To appreciate the Liverpudlian artist that is George Stubbs, you should know the artist’s background, early works, and most famous paintings. Read on to learn more about this renowned artist.
George Stubbs Background
George Stubbs was born in Liverpool. Although he didn’t always want to be an artist his profession gave him a natural talent and his prowess for painting horse anatomy led him to publish great books and some of his most profound work. Check out some of the great destinations to visit in Liverpool on this article.
The early works of George Stubbs show his unusual background, beginning at an early age when his father, a leather worker, was not a very well-educated man. At age twenty, he moved to York, where he studied anatomy in the county hospital. This unusual background allowed him to learn from the inside out, and his work is an extraordinary example of this. His earliest surviving paintings show a foetus in the womb of a dead woman, which may have been commissioned by his owner.
The second marquess of Rockingham was one of the early patrons of George Stubbs. The marquess, who had twice been prime minister, found private pleasure in stud farms and strings of racehorses. He commissioned Stubbs to paint twelve pictures of horses, ranging from a racehorse with a windmill in the background to five staghounds against a hilly landscape. Most of Stubbs’s paintings are extant, and many of them survive.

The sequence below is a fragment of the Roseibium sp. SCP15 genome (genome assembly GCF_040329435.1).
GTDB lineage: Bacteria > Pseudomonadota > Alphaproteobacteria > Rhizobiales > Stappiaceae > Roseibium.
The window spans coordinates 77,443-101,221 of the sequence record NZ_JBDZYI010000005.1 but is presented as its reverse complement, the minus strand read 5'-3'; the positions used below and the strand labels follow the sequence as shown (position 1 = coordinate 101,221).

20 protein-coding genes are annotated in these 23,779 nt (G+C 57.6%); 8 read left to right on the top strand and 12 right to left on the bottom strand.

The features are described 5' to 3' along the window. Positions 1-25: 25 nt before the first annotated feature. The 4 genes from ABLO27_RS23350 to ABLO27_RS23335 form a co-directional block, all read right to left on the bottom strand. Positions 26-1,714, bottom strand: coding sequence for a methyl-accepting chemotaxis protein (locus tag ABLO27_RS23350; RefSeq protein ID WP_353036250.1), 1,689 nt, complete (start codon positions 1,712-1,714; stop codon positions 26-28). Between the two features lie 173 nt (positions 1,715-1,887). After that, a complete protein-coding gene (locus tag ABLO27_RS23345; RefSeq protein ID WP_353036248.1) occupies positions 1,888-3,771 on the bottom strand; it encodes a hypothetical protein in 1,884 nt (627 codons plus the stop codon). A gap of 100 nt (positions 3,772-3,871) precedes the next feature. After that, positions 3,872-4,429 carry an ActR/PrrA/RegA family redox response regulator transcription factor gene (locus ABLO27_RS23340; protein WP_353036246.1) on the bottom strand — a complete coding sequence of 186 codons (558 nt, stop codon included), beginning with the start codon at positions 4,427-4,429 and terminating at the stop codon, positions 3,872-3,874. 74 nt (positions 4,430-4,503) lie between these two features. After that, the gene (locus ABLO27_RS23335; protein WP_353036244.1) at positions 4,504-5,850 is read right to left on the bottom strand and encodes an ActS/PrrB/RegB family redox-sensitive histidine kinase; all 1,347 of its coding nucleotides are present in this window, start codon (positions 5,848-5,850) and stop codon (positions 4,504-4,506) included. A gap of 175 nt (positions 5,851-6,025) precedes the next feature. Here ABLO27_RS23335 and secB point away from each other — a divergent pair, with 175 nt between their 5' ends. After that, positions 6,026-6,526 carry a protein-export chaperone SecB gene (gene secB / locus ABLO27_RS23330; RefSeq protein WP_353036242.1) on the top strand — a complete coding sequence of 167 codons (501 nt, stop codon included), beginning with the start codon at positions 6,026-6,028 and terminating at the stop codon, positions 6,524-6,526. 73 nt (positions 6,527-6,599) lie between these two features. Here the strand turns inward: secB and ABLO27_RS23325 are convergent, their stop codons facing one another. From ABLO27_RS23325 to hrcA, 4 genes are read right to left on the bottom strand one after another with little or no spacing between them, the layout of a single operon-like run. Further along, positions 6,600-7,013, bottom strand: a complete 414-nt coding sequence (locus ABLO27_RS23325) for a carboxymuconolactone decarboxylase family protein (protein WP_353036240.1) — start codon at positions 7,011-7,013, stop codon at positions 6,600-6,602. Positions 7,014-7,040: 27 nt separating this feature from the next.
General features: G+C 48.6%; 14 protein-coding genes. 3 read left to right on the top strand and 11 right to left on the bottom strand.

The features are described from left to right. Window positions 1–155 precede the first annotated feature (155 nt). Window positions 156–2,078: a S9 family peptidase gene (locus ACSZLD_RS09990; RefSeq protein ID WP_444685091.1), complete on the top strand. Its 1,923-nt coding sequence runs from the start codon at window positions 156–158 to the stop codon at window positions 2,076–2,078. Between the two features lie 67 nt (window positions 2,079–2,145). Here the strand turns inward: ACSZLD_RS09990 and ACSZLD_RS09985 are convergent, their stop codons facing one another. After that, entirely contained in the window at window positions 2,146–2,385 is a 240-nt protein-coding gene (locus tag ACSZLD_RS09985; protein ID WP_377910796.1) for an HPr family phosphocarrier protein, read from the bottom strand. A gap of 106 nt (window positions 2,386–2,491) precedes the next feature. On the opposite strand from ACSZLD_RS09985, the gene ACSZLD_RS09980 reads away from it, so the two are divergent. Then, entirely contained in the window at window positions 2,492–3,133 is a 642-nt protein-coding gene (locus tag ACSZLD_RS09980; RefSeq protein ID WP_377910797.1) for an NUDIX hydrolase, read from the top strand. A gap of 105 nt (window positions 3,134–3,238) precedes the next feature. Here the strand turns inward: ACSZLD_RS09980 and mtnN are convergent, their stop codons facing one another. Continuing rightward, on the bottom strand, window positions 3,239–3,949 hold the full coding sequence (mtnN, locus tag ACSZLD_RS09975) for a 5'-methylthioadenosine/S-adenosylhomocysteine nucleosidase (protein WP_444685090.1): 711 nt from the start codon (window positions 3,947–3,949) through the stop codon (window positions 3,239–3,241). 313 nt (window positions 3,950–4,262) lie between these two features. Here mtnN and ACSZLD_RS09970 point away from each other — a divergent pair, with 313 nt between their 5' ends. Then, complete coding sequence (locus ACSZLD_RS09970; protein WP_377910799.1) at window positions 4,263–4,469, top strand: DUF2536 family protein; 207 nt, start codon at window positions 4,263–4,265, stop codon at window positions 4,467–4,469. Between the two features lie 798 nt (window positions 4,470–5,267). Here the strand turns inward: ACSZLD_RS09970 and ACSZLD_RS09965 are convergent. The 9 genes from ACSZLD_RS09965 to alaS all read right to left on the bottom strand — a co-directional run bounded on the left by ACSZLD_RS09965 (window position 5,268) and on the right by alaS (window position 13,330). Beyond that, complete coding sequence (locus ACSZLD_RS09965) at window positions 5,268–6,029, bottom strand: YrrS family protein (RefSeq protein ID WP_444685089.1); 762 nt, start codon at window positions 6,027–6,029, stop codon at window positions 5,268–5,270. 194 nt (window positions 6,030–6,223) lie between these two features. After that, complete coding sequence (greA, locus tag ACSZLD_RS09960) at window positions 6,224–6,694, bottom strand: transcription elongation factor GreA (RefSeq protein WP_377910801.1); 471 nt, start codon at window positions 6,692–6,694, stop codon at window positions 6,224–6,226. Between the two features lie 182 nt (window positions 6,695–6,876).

Although his reputation suffered with the advent of modernism, George Stubbs’ early works were highly regarded. The paintings in this exhibition display a range of subject matter, from a horse and a strong figure to picturesque landscapes. While these paintings are not considered “masterpieces,” they nonetheless reveal an innate talent for artistic interpretation. A look at some of his best-known works will give you an idea of the range of styles he explored.
Throughout his career, George Stubbs created a wide range of works. The artist exhibited at a variety of prestigious exhibitions, attracting aristocratic patrons such as the Duke of Richmond. His most famous work is Whistlejacket, showcasing a bucking horse, which can be seen at the National Gallery in London. Stubbs also produced numerous print works that were prized by other artists.
Influence of Josiah Wedgwood
The influence of Josiah Wedgware on the landscapes of rural Britain is inescapable. Stubbs’ subjects, particularly the horse and lion, were often set in the wild rocky landscape of Nottinghamshire. His paintings were often composed with billowing clouds as counterpoints to the tension of a waiting hound or hunter.
Method of painting
The Method of George Stubbs paintings began many years ago. Artists at this time used non-flammable paints and applied them to solid supports to carry them through a furnace. Stubbs primarily used copper supports from 1769 to 1775. The resulting painting was considered unique at the time. The method was improved in the 1790s by Stubbs’s patronage of the Prince of Wales, who was later to become George IV.